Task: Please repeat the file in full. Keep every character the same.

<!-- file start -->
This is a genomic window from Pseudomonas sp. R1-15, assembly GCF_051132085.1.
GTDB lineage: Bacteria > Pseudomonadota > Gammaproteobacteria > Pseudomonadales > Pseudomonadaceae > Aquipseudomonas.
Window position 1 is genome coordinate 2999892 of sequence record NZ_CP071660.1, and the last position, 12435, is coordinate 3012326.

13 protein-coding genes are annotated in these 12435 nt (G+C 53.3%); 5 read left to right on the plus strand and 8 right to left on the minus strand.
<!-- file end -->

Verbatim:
This is a genomic window from Pseudomonas sp. R1-15, assembly GCF_051132085.1.
GTDB lineage: Bacteria > Pseudomonadota > Gammaproteobacteria > Pseudomonadales > Pseudomonadaceae > Aquipseudomonas.
Window position 1 is genome coordinate 2999892 of sequence record NZ_CP071660.1, and the last position, 12435, is coordinate 3012326.

13 protein-coding genes are annotated in these 12435 nt (G+C 53.3%); 5 read left to right on the plus strand and 8 right to left on the minus strand.